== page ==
The Janata Dal-United wants the results of the 2015 Bihar assembly polls, in which it had fared much better than the Bharatiya Janata Party, to be a key factor while deciding how many seats each of the four NDA parties in the state will get to contest in the 2019 Lok Sabha election.
Though the demand of the Chief Minister Nitish Kumar-led party is unlikely to be met with any enthusiasm by the BJP or two of its other allies -- the Ram Vilas Paswan-led Lok Janshakti Party and the Upendra Kushwaha-led Rashtriya Lok Samata Party – JD-U leaders claim that the assembly polls were the latest show of strength in the state and the outcome of it could not be ignored while distributing seats for the general election.
Formal talks over a seat-sharing formula among the National Democratic Alliance constituents are yet to begin and JD-U leaders, who spoke on the condition of anonymity, said the BJP should take the lead to ensure that it was done quickly to avoid any serious differences near the polls.
In the assembly election, the JD-U had won 71 of the 243 seats, while the BJP had emerged victorious in 53 seats and the LJP and RLSP in two each.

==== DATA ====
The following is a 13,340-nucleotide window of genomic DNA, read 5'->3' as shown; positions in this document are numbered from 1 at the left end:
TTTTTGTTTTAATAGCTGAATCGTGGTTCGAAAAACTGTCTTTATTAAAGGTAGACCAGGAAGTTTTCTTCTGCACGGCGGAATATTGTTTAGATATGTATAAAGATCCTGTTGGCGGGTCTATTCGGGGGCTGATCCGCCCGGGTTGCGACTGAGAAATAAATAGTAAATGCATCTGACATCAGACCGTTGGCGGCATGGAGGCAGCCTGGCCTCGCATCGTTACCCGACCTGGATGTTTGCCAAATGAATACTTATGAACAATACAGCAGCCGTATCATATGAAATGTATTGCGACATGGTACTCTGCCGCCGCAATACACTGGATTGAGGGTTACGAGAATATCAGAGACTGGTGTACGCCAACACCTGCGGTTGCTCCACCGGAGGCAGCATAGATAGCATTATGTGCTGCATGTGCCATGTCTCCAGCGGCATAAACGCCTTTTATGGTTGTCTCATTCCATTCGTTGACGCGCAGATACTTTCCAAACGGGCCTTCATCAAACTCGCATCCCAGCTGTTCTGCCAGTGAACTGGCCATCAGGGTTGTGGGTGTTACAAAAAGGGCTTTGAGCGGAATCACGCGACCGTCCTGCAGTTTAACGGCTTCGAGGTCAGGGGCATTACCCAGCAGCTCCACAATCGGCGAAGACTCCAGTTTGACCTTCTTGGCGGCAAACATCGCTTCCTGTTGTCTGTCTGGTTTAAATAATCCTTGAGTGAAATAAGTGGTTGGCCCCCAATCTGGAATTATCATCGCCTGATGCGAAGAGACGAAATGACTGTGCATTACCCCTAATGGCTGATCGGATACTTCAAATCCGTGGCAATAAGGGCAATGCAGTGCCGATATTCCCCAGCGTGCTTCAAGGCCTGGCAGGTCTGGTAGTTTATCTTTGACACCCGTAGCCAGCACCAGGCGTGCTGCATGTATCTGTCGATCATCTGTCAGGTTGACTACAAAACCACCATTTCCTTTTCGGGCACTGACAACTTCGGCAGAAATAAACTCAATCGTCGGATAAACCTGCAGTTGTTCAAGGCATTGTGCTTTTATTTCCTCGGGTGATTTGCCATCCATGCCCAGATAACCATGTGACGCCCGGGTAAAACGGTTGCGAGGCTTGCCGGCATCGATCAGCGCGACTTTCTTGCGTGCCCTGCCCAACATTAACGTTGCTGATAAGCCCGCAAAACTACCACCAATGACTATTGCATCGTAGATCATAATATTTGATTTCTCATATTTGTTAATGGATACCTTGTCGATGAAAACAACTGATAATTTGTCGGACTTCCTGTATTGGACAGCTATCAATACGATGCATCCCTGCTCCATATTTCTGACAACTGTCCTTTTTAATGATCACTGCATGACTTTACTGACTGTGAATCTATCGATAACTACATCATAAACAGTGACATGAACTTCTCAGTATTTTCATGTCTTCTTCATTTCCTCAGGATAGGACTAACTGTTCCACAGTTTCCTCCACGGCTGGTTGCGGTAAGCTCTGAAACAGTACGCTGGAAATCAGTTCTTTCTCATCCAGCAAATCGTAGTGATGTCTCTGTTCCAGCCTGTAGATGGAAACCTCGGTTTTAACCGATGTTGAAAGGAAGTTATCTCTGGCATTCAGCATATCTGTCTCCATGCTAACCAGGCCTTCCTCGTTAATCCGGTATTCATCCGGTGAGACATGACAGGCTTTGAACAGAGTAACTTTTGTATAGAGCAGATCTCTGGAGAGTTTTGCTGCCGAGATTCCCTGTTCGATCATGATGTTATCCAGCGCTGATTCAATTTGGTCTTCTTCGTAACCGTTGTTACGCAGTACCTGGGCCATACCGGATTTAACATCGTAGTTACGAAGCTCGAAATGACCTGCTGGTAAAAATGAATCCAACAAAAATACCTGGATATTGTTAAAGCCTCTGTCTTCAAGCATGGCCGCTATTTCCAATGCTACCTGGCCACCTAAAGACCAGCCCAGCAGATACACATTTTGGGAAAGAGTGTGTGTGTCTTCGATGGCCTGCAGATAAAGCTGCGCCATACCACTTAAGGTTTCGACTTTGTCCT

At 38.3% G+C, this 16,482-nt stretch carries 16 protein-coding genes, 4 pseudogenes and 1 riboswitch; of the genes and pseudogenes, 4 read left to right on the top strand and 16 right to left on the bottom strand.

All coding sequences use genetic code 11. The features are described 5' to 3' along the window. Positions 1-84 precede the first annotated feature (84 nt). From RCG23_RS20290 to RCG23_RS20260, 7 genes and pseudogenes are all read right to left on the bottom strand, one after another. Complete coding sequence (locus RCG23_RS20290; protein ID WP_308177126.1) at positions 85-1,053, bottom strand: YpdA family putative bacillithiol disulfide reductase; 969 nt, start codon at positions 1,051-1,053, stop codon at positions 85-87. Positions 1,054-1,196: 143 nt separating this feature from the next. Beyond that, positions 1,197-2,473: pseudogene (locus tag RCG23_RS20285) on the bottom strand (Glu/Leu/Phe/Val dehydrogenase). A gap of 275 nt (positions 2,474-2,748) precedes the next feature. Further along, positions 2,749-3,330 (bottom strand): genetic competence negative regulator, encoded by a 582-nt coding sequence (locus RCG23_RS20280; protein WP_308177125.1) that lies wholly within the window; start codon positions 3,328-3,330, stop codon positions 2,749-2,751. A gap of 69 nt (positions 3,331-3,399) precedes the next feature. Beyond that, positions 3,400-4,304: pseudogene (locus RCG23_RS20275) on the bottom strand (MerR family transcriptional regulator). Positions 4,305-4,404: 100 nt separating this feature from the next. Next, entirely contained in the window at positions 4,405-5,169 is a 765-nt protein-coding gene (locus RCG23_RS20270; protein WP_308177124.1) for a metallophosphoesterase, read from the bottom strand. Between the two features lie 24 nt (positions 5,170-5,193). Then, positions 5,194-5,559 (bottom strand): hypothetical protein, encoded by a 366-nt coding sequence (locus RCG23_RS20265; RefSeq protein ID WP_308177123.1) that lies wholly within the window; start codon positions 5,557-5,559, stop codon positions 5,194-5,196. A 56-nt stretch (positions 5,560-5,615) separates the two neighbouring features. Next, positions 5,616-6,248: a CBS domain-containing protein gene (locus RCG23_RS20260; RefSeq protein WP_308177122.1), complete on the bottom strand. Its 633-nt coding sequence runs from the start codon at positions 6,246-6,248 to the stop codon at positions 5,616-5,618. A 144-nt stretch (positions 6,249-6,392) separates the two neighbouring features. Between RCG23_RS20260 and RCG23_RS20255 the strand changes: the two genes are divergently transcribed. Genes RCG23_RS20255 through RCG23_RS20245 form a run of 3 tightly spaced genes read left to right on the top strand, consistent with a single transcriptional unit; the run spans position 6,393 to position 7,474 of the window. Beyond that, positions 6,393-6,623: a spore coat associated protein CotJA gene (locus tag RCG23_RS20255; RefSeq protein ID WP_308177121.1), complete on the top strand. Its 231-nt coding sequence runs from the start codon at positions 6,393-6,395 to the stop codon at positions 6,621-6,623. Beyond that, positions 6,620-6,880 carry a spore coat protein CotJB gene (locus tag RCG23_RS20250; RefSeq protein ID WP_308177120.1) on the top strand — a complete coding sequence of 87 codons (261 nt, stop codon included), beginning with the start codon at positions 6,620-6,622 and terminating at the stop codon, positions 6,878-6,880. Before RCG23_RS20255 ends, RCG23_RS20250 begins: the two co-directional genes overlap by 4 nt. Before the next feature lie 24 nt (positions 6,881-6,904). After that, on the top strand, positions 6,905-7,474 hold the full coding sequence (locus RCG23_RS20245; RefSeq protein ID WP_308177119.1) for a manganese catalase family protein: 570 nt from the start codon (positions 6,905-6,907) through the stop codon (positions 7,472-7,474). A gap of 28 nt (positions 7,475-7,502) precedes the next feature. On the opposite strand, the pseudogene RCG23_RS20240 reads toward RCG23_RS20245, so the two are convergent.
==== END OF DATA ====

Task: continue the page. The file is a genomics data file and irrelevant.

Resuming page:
The JD-U was then an ally of the Rashtriya Janata Dal and the Congress, before it dumped them last year to rejoin the NDA.
A BJP leader described the JD-U’s argument as “unrealistic” and the “usual political tactics” deployed by different parties ahead of elections.
He claimed that the JD-U had benefited in the 2015 polls due to its alliance with the Lalu Prasad-led RJD and the real strength of the Nitish Kumar-led party could be gauged from its 2014 Lok Sabha poll performance, when it had fought alone and won only two of the 40 seats, while its candidates lost their deposit in a majority of seats.
In the 2014 polls, the BJP had won 22 seats with the LJP and the RLSP winning six and three seats respectively.
When the JD-U was a BJP ally till 2013, it was the undisputed senior coalition partner in the state and would contest more number of Lok Sabha as well as assembly seats. In Lok Sabha polls, the JD-U would field candidates in 25 seats and the BJP 15.
However, the BJP’s sweep in 2014 has changed the equation and the entry of more parties into the NDA means old equations are no longer relevant.
With talks among the NDA constituents yet to begin, the JD-U has been playing hardball. Its leaders recently kept away from the Yoga Day celebrations and the party has said it will fight assembly elections in states like Madhya Pradesh and Chhattisgarh, which are scheduled later this year.
The party has also called a meeting of its national executive in Delhi next month to spell out its stand on a host of issues.